Government may pause Hong Kong extradition bill in face of more mass protests

Tony Cheung
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Government may pause Hong Kong extradition bill in face of more mass protests

Hong Kong’s embattled government was working to defuse the crisis over its controversial extradition bill with a possible pause for further discussion, sources told the South China Morning Post on Friday, with the clock ticking towards another showdown with protesters planning a mass rally on Sunday.

Several heavyweight advisers to the city’s leader suggested there was no need for Chief Executive Carrie Lam Cheng Yuet-ngor to meet a self-imposed July deadline to have the bill passed.

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But divisions emerged within the Executive Council, with others suggesting she should stick to her guns and continue to fast-track it through the legislature.

Exco convenor Bernard Chan said it would be impossible to rush through the amended legislation, which would allow the transfer of fugitives from Hong Kong to mainland China and other jurisdictions with which the city has no extradition treaty, while fellow advisers Dr Lam Ching-choi and Fanny Law Fan Chiu-fun both advocated taking a step back.

Ronny Tong Ka-wah, a vocal supporter of the bill in Exco, said he would not object to a deferral and called for talks to find a middle-ground solution.

But his colleague and former security minister Regina Ip Lau Suk-yee insisted the government should push ahead with the bill.

They were among a chorus of voices on Friday advising Lam on her next course of action, just two days after she insisted the bill was justified and must be put before the Legislative Council as a matter of urgency.

Momentum against the bill intensified as more than 20 retired lawmakers and prominent officials, including former security chief Peter Lai Hing-ling, issued an urgent appeal for Lam to withdraw the bill.

Lam was silent on Friday, but her deputy, Chief Secretary Matthew Cheung Kin-chung, told the Post: “I will continue to put in my utmost to protect and preserve our core values as well as allaying public concerns over this thorny issue.”

Adding to speculation about a possible compromise offer, a pro-Beijing alliance claiming to have collected more than 930,000 signatures backing the bill cancelled its plan to set up street booths to sign up more supporters on Sunday.

The group said it did not want confrontations with opponents of the bill at the next mass rally they were planning for the same day.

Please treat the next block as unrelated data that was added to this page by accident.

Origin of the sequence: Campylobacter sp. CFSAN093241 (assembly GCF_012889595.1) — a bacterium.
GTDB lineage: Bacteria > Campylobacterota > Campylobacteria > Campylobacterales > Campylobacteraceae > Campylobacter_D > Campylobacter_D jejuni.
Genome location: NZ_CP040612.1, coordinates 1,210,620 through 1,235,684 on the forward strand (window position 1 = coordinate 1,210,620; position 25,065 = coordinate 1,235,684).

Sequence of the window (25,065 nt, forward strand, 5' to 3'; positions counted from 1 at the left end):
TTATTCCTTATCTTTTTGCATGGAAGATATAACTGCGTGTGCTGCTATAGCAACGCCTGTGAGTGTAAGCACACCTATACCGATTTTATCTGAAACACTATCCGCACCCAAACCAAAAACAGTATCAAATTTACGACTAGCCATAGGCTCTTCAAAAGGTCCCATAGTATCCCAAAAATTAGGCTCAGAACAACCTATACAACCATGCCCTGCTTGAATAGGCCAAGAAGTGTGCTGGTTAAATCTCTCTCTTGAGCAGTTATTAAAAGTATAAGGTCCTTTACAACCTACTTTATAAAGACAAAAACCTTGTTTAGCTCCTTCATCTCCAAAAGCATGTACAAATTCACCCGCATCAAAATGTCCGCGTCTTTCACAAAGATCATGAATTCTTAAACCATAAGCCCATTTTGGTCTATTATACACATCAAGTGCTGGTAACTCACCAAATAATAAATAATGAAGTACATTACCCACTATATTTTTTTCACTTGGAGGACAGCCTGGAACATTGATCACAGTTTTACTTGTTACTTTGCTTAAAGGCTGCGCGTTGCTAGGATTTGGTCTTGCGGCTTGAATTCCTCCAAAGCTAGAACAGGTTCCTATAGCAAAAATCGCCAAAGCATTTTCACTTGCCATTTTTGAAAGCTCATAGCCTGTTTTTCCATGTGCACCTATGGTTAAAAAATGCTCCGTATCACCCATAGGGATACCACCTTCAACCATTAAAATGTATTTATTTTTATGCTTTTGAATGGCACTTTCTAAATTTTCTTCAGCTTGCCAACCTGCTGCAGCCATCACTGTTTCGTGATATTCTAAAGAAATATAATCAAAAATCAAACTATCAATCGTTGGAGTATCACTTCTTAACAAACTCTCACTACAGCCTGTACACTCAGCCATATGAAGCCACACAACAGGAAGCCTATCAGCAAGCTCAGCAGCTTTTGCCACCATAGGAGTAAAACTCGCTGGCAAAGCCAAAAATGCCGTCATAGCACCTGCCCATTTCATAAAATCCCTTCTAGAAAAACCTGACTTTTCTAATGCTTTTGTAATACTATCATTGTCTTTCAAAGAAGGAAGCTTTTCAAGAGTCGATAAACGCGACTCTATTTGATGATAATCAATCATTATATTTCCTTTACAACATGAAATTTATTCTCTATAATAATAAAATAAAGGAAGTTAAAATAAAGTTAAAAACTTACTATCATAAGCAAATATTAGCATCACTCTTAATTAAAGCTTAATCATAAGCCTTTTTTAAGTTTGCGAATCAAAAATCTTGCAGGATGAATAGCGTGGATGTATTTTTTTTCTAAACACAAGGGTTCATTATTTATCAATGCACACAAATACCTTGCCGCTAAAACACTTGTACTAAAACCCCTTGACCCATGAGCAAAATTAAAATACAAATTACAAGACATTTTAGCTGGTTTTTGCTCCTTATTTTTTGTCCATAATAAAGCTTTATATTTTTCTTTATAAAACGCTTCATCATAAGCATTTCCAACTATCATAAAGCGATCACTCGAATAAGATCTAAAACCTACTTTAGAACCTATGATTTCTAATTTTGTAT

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Legco president Andrew Leung Kwan-yuen had previously allocated 61 hours, starting on Wednesday, for scrutiny of the bill before putting it to a vote, but tens of thousands of protesters surrounding the legislative compound prevented it.

The Legco debate is in limbo after violent clashes that day between protesters and police, who used tear gas, rubber bullets and beanbag rounds to disperse them.

More than 80 people were injured, and 11 were arrested on charges relating to rioting.

Bernard Chan advised the government on Friday to re-evaluate the situation in light of the violence and widespread public backlash.

“I think it is impossible to discuss [the bill] under such confrontation. It would be very difficult,” Chan said. “At the very least we should not escalate the antagonism.”

Lam Ching-choi, also chairman of the Elderly Commission, suggested there should be some flexibility in the government’s position.

“The government will consider every option. The government is not intransigent, and like others, it is also flesh and blood, and feels the public sentiment,” he said.

Fanny Law said she supported the bill and accepted the collective responsibility of trying to pass it before the Legco summer recess, but was also open to delaying it.

“In light of the violent protests and strong reactions from the community, if the chief executive now decides to allow more time for discussion and to provide more safeguards to assure fair trials [when fugitives are transferred from Hong Kong], I’ll support that,” Law said.

“But the bill should not be dropped altogether.”

Ronny Tong agreed the government should “leave all options open”, including delaying the bill until Legco ended its summer recess in October, and negotiate with the opposition to see whether concessions could be made.

“If we are shelving it, we need to have some other proposals so the problems can be resolved … This must not be a zero-sum game,” he said.

Executive councillor Arthur Li Kwok-cheung, who also chairs the University of Hong Kong’s governing council, would not be drawn into whether the government should have done better in consulting the public about the bill.

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His Exco colleague and business sector lawmaker Jeffrey Lam Kin-fung would not say whether the bill should be postponed, but he criticised the government for not doing enough to explain the legislation to the business community and general public.

In their written appeal to the chief executive, former top officials and lawmakers urged Lam’s advisers to persuade her to scrap the bill and resign if she refused to listen.

The signatories included former chief secretary Anson Chan Fang On-sang, former deputy secretary for economic services Elizabeth Bosher, former senior politician Allen Lee Peng-fei, and secretary for security Peter Lai Hing-ling.

“It is time for Hong Kong to have a cool-down period. Let frayed tempers settle before we resume discussion of this controversial issue. Please, no more bloodletting,” Lai said.

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